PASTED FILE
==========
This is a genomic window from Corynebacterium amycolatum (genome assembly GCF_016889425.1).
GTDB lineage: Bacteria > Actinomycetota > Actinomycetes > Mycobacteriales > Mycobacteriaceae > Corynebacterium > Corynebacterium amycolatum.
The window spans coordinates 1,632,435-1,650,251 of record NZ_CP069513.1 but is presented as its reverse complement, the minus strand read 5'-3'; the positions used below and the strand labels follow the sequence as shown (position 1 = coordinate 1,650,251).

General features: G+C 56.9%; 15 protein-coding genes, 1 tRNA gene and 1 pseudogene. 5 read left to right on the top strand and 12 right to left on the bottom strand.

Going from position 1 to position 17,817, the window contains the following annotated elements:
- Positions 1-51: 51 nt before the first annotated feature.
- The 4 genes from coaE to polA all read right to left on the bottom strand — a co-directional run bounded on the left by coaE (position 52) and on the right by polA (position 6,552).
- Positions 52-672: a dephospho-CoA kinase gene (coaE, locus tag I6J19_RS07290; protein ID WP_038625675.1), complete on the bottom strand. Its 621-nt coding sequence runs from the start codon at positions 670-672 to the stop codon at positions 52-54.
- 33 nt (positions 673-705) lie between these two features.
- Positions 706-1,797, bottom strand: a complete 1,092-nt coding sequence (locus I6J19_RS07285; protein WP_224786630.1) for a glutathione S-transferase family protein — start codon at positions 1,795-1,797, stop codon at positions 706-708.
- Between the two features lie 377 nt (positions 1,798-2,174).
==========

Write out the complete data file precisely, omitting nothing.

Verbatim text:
This is a genomic window from Corynebacterium amycolatum (genome assembly GCF_016889425.1).
GTDB lineage: Bacteria > Actinomycetota > Actinomycetes > Mycobacteriales > Mycobacteriaceae > Corynebacterium > Corynebacterium amycolatum.
The window spans coordinates 1,632,435-1,650,251 of record NZ_CP069513.1 but is presented as its reverse complement, the minus strand read 5'-3'; the positions used below and the strand labels follow the sequence as shown (position 1 = coordinate 1,650,251).

General features: G+C 56.9%; 15 protein-coding genes, 1 tRNA gene and 1 pseudogene. 5 read left to right on the top strand and 12 right to left on the bottom strand.

Going from position 1 to position 17,817, the window contains the following annotated elements:
- Positions 1-51: 51 nt before the first annotated feature.
- The 4 genes from coaE to polA all read right to left on the bottom strand — a co-directional run bounded on the left by coaE (position 52) and on the right by polA (position 6,552).
- Positions 52-672: a dephospho-CoA kinase gene (coaE, locus tag I6J19_RS07290; protein ID WP_038625675.1), complete on the bottom strand. Its 621-nt coding sequence runs from the start codon at positions 670-672 to the stop codon at positions 52-54.
- 33 nt (positions 673-705) lie between these two features.
- Positions 706-1,797, bottom strand: a complete 1,092-nt coding sequence (locus I6J19_RS07285; protein WP_224786630.1) for a glutathione S-transferase family protein — start codon at positions 1,795-1,797, stop codon at positions 706-708.
- Between the two features lie 377 nt (positions 1,798-2,174).